Ylour point is well taken but you are talking 500 miles south and a much warmer river condition. Here we are generally looking at water temps hovering around 40 degrees when it is warm and close to freezing at other times. Fish don't like to move much in these condfitions. Yes there are exceptions but they are the exceptions. The other thing to consider are river flows. In the winter the flows are generally up and fish do not like to move very far from holding areas that give them relief from heavy water.

    I have no doubt that a winter fish can be caught on a skater under very unusual winter conditions. But even in the summer when flows are down and the temps are up it is not all that common to catch a fish on a surface fly. Yes, it does happen but it certainly is not all that common.

    Dave
     
  10. Big valley

    Big valley notworry'n bout it

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    And don,t forget solar & lunar periods, or more so when solar & lunar periods overlap, it does make a difference. On the other hand I have recently taken up bobcat hunting, but not considering using a wrist rocket but it could be done!?
    Here I thought my buddy Josh had the most positive attitude on the river but winter fish on the skated dry dude you rock!
    keep at it but stay heavy on the leader,at least 15lb maxima or yo zuri & just maybe you'll rope a hog.Dave
     
  11. Robert Engleheart

    Robert Engleheart Robert

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    Big Valley,
    I totally agree with you. Just saying, it can be done in certain conditions.
     
  12. MasterAnglerTaylor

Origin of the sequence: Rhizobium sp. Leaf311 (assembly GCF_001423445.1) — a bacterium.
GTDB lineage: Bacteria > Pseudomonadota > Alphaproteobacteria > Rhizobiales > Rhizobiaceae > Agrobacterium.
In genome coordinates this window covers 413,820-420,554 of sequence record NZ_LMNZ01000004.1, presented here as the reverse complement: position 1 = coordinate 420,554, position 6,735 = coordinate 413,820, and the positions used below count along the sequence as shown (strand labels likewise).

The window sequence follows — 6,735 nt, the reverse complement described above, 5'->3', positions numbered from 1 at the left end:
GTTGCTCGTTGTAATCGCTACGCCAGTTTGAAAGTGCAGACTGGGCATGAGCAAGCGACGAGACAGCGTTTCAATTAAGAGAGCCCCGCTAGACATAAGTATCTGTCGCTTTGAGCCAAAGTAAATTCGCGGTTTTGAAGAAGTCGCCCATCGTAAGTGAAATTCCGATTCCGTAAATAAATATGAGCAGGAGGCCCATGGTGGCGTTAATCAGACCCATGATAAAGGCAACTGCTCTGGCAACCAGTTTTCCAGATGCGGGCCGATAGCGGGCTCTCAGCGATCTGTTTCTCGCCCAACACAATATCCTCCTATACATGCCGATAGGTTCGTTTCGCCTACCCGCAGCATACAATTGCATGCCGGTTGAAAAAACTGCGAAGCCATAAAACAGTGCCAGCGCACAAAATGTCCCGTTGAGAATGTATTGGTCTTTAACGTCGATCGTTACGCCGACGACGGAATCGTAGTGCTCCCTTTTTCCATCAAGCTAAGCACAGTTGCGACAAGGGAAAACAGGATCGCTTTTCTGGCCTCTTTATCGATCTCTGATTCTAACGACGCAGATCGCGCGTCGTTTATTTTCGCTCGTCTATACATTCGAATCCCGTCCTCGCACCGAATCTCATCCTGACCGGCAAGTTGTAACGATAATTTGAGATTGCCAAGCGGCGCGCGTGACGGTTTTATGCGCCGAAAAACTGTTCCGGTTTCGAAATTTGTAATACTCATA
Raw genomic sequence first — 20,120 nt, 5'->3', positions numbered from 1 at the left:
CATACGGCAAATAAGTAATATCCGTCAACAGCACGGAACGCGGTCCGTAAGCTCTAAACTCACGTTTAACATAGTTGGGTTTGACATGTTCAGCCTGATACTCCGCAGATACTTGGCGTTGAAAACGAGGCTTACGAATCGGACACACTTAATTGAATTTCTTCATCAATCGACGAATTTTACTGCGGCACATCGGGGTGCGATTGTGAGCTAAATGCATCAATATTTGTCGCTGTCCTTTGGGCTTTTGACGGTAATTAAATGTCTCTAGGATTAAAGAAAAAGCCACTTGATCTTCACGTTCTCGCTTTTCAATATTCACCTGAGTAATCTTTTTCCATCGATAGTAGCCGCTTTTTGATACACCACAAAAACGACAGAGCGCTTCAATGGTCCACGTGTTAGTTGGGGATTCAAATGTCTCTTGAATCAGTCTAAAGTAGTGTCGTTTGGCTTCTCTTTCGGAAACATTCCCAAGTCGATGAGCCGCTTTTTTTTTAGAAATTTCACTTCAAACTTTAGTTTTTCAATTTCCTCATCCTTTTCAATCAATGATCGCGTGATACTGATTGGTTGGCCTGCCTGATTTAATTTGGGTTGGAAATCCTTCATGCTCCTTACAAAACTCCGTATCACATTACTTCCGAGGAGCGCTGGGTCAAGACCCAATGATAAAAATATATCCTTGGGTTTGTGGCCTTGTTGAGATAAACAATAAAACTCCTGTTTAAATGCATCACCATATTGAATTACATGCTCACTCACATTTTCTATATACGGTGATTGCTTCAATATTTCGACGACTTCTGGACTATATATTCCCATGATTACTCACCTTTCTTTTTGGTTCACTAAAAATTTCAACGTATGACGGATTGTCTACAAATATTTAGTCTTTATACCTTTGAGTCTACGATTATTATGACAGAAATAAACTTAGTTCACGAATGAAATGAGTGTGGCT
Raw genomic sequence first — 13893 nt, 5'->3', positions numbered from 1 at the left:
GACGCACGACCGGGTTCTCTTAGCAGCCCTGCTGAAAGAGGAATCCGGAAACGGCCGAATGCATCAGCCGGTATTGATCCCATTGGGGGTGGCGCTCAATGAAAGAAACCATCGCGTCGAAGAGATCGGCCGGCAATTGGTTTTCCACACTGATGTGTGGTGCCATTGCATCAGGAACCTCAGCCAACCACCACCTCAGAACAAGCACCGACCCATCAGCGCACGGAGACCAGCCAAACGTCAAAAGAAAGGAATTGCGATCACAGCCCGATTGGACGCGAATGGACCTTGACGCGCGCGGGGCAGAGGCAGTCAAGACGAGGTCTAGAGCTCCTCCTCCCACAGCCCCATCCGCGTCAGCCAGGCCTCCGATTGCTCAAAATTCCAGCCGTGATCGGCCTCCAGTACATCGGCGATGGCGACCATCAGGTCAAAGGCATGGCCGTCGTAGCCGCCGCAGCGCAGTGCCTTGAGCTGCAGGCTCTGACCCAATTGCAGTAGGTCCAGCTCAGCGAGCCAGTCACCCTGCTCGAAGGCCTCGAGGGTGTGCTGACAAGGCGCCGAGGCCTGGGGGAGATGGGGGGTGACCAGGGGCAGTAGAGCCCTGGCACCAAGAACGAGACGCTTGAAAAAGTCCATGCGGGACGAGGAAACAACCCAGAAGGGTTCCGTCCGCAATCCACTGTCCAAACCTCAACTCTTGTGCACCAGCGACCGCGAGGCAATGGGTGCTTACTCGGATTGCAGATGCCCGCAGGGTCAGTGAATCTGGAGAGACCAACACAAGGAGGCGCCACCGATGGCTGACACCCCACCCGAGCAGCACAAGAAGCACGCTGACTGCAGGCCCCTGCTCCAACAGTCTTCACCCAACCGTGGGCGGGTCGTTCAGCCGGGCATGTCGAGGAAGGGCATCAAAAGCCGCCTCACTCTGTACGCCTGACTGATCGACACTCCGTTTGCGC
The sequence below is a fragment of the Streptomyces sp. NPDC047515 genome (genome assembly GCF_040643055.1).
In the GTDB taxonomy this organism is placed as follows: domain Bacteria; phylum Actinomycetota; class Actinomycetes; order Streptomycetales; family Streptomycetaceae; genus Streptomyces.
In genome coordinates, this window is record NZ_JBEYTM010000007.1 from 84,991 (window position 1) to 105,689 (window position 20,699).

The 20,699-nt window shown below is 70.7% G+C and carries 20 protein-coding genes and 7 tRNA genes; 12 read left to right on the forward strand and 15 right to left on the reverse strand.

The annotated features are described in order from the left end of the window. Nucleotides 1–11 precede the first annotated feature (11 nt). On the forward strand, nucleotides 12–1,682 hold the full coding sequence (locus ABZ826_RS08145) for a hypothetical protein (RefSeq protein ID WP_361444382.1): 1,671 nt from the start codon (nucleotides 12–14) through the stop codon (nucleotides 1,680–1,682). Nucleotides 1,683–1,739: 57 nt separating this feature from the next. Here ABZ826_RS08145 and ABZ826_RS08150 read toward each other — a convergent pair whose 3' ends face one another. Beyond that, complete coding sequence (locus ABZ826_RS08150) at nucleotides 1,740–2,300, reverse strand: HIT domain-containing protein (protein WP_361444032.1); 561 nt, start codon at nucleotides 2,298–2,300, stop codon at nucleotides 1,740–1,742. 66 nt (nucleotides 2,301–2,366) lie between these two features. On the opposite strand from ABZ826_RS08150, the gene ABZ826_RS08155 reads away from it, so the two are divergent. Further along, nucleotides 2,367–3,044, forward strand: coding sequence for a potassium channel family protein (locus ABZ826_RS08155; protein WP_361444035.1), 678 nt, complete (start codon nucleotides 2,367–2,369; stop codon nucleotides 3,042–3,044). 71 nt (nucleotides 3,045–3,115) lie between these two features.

MasterAnglerTaylor Member

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    dang Larry your gettin old....steelhead in the hood canal? Thats unheard of :)
     
  13. sothereiwas

    sothereiwas Member

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    I skated flies today. I dont think taking a winter on a skater is that out of the question. IMHO if you want a decent shot at it you would need to fish smaller water, steelhead seem to be more aggressive in confined lies. I would also focus time on water that has a decent amount of native fish. This will be my first year giving it a go and I have confidence I can pull it off.
     
  14. Big valley

    Big valley notworry'n bout it

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    I totally agree, Think about the fish you've got over the years. When you sick a fish in a small seam it goes ape shit, stick a fish in a large & long run it might go nuts it might not even come out of the water of course it depends on each fish & their personality or fishonality if you will. And totally water with native fish, the only reason a hatchery fish would even be looking up would be because it thought feed pellets where falling from the sky. Hatchery fish R turds but they sure taste good. Dave
     
  15. Smalma

    Smalma Active Member

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    Randall -
    While steelhead will roll at strike indicators or the gear guy's floats I have to agree with Salmo g. that getting a winter fish to take a dry fly would large be a fluke. Heck I recall a fish that took a banana peel that my partner had tossed in the stream while we were eating luch; however I would not dream of attempting to take a fish on a banana peel or a "banana peel fly".

    However that said if that idea of taking on a dry intrigues you go for it! A spawning male probably would be the easiest but my fishing ethics would not allow me to play that game and frankly taking such a fish even on a dry would not count for much in my book. To help stack the odds in your favor on non-spawners I would look for the following conditons. I would focus my efforts in the late winter/spring looking for water temperatures creeping towards the mid-40s, look for traveling fish, looking for unpressured wild fish (more aggressive) and I would skate a large bug (say 2 1/2 to 3 inches). The final piece of the puzzle would be to try to be on the water as it just starts to clear - looking for 18 to 24 inches of visibility. My thinking on fishing the "dirty" water is that the fish are more apt to travel most of the day, they tend to be more agressive and finally in the right situation they can be found in as little as a foot or18 inches of water. Which of course means that the fish does not have to move far to take the fily(which by the way shoud be black).

    How is that for pulling things out of left field. Anyway good luck!

    Curt